When writing a new book or designing a new course, I often think at the outset that I know which parts will be most interesting to readers and students—but sometimes I'm wrong. That was the case with my Windows Server 2008 class. When I designed the course, I thought Server Core or read-only domain controllers would be the biggest draws, but I was dead wrong. The number one topic of interest by far is Hyper-V, Microsoft's new hypervisor-based server virtualization technology. So let's take a look at it.

Of the questions that I get, probably the most common one is something like "is it any good?" or, more often the more direct "is it better than VMware ESX Server?" The short answer (to the second question) is "no;" a mildly longer answer would be "not yet, but the next version might be." The whole virtual manager wars remind me of the file server wars of the ‘80s and early ‘90s, when Microsoft struggled (and eventually succeeded) to topple Novell Netware from its premier place among file and print server software. The first attempt, the IBM PC LAN Support Program, was truly laughable—sort of like Virtual PC, Microsoft's first shot at VMware. The next big attempt to bring down Novell was OS/2 LAN Manager, and while that was somewhat limited in function and unimpressive in performance, it was built on a solid foundation (a multitasking, protected mode OS with access to big memory and a security model that eventually led to NT-type domains) and found a fair number of fans around the world. Hyper-V feels like that, as it appears to be a rock solid VM manager, seems quite fast, and was—at least according to the folks at Microsoft—designed from the ground up with security in mind.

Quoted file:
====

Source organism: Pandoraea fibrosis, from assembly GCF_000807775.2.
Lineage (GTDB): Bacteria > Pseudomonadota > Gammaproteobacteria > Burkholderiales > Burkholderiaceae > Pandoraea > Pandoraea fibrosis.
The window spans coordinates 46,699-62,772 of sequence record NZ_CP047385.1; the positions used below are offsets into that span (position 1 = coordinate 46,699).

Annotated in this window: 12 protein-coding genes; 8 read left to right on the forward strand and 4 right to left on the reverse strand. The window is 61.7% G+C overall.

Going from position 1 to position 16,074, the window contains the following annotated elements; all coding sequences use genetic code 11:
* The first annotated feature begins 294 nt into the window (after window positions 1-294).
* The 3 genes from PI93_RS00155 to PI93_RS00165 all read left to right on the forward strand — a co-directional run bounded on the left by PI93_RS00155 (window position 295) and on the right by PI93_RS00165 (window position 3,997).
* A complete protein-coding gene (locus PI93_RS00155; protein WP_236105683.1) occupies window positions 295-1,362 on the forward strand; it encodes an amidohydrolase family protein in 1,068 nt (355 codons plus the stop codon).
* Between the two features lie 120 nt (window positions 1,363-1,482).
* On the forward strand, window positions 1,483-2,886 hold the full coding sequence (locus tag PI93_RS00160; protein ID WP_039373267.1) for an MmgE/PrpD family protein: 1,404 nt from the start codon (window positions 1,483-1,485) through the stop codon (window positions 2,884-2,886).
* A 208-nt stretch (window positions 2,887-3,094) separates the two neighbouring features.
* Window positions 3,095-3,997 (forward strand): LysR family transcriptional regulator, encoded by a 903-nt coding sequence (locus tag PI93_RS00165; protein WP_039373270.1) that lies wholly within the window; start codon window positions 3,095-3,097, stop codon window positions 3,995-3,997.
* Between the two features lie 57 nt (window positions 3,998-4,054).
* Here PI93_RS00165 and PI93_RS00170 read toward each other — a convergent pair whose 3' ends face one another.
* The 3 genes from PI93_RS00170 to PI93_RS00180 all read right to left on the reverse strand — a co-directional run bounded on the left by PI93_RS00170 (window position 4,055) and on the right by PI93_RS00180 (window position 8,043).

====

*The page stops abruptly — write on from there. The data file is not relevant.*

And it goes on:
So why isn’t it as good as ESX Server yet? You still can't back up a Hyper-V virtual machine (VM) while it's running without buying extra software; it only supports 16 cores on a system (which is odd, given that the OS itself can support up to 64 cores when running in 64-bit mode); and the feature that was supposed to compete with ESX Server's extremely popular VMware VMotion tool was put off until the next version of Windows Server. Leaping back in time, the Microsoft file server software whose market share finally outstripped Netware's was of course NT 4.0. Could the next version of Windows Server be the one that puts Hyper-V ahead of ESX Server? I kind of doubt it, but it's not impossible.

System requirement hurdles
The best way to learn about a piece of software is, of course, to fire it up and play with it, but that turns out to be a bit tougher with Hyper-V than is usually the case, so permit me to offer a bit of advice in that area. First, you've got to be running a 64-bit version of Server 2008; Hyper-V can't run on a 32-bit processor because it employs some new features only found in Intel and AMD's 64-bit chips. Furthermore, those 64-bit chips need to have the virtualization support that you find in Intel's "VT" chips and AMD's "V" chips, as well as hardware support for Data Execution Prevention, a Windows feature intended to sense.

Now, a casual look at AMD and Intel's current lineup of 64-bit processors seems to make that simple, as it appears that just about every currently-available 64-bit chip is either an Intel VT or an AMD V chip. In reality, however, I've run into a fair number of V/VT-equipped systems that don't work with Hyper-V, so be careful before you buy a system if you want to use Hyper-V. If you're considering buying a system built around an AMD chip, then you're in luck, as AMD has a quite reliable test utility in their free "AMD Virtualization™ Technology and Microsoft® Hyper-V™ System Compatibility Check Utility," available here. It takes a quick look at your system and either gives you the thumbs up or thumbs down about whether it'll run Hyper-V. If your system is built around an Intel processor, however, then the news isn't quite as good. Intel offers a free utility called the "Intel Processor Identification Utility" that you can get here. When run, the utility doesn't give you a simple yea/nay like the AMD utility does; instead, you've got to look to see that the utility shows that you have "Intel Virtualization Technology" and "Execute Disable Bit." Even then, however, your system might not run Hyper-V. In my experience, however, if you've got the virtualization support and the disable bit, and if your system's BIOS has an explicit setting that allows you to enable virtualization, then you'll probably get Hyper-V to run.

It's not all that often that Microsoft gives us a completely new tool like Hyper-V, and at a reasonable price. I highly recommend that you take Hyper-V out for a spin!